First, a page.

Ultimately the main charm of Cozumel is Cozumel itself. The island is easily small enough to drive around in a day, and once you get away from the towns on the west side of the island you’ll discover deserted beaches, spectacular rock formations and a slow Caribbean pace of life that feels a million miles away from Cancun.
Small towns along the coast road offer a chance to gain an insight into Mexican island life away from the tourist crowds. Stop, have a drink and sample local seafood as you make your way slowly down the coast.
A personal highlight of this area was the blowholes formed in the limestone rocks, openings where the sea shoots upwards like a geyser with each incoming wave.
I literally had to be dragged away.
Okay, this one is a bit of a cheat because you definitely can do this one from the mainland. Still, it has to be on any visitor’s bucket list when visiting anywhere in this region, so I couldn’t leave it off.
Chichen Itza is well-known and is every bit as awe-inspiring as you’d imagine. I’m not good enough a writer to do this place justice (it’s simply indescribable) so I’ll just mention a few practical things to help with your visit.
- To get there you’ll need to take a ferry to Playa del Carmen on the mainland. This takes about an hour. From there, its roughly a 90-minute overland drive so be prepared for a long day of traveling. Pack some lunch or eat off-site as food nearer the site is overpriced. There are a number of tour operators working in Cozumel and neighboring Playa del Carmen, so shop around for the best deal.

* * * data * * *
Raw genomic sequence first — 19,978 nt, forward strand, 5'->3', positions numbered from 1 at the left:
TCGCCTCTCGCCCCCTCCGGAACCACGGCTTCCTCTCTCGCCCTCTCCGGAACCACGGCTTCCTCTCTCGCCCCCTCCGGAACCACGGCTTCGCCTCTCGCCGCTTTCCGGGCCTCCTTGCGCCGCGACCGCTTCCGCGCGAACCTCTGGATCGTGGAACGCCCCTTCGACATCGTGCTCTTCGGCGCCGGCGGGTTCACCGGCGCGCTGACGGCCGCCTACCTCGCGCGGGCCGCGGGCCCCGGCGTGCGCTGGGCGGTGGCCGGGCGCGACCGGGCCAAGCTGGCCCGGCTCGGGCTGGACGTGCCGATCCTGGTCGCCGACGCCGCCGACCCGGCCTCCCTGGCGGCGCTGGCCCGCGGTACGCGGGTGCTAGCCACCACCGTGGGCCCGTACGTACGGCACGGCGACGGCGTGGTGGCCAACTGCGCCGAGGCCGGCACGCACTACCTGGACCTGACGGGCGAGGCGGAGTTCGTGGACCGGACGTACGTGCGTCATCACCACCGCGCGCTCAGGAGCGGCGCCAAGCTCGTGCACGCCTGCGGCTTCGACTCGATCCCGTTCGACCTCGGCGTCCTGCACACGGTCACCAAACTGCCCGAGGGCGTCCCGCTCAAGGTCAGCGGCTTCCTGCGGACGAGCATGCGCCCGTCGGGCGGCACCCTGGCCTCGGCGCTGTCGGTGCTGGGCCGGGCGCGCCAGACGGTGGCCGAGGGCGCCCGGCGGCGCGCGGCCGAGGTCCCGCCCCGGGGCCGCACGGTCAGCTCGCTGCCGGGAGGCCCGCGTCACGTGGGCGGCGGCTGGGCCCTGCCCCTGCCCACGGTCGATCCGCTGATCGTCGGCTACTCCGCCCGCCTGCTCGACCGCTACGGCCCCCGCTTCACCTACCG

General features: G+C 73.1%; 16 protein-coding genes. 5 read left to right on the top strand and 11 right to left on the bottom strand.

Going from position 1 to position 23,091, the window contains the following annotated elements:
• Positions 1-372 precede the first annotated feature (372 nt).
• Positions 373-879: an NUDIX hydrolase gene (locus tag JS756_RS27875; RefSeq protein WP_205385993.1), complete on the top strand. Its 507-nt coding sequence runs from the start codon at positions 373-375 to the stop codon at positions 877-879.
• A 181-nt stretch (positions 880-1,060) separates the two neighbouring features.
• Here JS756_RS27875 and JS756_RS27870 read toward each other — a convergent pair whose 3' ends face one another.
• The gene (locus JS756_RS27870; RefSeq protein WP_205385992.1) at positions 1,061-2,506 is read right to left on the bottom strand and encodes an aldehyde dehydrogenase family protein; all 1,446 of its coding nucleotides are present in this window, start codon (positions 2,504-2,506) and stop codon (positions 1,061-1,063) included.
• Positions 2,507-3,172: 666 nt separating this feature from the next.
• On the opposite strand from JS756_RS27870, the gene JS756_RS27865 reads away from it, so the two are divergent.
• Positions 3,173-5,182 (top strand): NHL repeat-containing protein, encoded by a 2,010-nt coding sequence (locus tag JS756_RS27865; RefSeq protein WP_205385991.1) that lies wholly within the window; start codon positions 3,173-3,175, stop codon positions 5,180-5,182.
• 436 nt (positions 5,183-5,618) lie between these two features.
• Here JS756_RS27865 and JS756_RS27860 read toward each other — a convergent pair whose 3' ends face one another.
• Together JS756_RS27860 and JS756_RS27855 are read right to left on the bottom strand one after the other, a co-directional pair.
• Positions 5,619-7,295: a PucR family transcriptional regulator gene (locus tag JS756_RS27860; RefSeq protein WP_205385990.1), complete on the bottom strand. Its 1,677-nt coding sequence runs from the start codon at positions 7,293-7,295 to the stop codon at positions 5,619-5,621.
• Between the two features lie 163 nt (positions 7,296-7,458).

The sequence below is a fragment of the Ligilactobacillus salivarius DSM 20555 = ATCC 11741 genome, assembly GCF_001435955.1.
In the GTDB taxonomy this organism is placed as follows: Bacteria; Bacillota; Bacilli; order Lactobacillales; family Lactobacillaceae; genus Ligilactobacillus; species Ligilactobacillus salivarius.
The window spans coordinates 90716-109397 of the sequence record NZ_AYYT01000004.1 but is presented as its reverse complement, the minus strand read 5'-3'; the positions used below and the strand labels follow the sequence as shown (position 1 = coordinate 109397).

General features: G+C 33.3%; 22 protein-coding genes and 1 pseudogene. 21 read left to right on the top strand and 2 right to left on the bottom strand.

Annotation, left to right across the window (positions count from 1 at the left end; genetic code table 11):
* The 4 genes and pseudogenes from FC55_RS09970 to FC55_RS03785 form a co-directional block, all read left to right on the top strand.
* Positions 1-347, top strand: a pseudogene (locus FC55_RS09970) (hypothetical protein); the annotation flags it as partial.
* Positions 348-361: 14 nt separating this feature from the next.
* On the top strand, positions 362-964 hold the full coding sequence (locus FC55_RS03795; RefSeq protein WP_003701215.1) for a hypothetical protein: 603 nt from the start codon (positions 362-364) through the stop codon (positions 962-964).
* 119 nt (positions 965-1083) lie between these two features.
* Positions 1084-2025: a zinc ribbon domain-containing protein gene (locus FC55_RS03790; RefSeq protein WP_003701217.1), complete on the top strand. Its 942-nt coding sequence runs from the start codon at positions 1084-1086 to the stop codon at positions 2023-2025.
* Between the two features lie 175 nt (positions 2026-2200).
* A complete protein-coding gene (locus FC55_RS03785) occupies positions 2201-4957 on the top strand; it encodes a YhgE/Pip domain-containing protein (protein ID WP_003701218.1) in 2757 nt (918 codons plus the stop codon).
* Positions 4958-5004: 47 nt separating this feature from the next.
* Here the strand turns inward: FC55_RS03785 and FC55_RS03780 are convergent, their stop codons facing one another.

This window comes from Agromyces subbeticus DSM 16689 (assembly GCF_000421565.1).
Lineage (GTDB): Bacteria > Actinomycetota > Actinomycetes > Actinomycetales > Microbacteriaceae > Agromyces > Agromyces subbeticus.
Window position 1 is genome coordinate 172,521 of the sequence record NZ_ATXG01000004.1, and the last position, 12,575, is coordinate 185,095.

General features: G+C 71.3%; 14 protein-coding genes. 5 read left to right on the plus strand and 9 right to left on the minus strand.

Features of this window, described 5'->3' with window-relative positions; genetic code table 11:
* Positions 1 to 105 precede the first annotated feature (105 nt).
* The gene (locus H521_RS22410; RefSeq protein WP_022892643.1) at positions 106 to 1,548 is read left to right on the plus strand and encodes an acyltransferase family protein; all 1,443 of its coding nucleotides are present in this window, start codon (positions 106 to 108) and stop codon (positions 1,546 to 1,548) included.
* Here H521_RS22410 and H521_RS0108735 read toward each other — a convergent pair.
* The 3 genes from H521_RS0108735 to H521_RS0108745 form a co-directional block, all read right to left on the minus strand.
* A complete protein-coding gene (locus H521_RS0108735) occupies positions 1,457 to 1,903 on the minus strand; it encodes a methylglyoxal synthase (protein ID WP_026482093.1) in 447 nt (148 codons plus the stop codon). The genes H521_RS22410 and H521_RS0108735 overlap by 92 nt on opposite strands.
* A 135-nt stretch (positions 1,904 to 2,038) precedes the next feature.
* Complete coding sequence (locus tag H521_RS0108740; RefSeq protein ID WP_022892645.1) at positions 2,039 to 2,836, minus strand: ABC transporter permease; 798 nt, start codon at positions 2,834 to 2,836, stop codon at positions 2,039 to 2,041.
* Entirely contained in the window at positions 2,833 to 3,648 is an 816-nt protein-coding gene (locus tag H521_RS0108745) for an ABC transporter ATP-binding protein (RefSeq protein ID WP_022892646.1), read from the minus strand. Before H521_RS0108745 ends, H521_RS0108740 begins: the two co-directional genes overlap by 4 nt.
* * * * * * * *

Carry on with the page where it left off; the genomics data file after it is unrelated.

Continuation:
- The Castillo is almost synonymous with Chichen Itza but is actually part of a much wider site, all of which is well worth your time to explore. Make sure to leave yourself enough time if traveling independently.
- On the Spring and Autumn Equinox, the precise position of the sun casts shadows down the staircase of the Castillo that resemble the serpent god Kukulkan wriggling down the side of the structure. The precise engineering and understanding of astronomy that makes this possible still boggles my mind even now, so try to time your trip around this if you can.
To see more of Chichen Itza, check this out below (hint: skip to 6:33)!
So that’s our guide to Cozumel: all the fun and sun of Cancun but with some authentic local history, biodiversity, and some of the world’s best diving thrown in.
An island paradise where the buzzing nightlife of San Miguel is only a stone’s throw from beaches you can have all to yourself. And if that wasn’t enough to convince you, a recent study reveals it to be the most affordable holiday destination in the Caribbean, so you really have no excuse to miss out.
Suggested next reading: Dominican Republic: How To Experience The Best Of The Caribbean For Dirt Cheap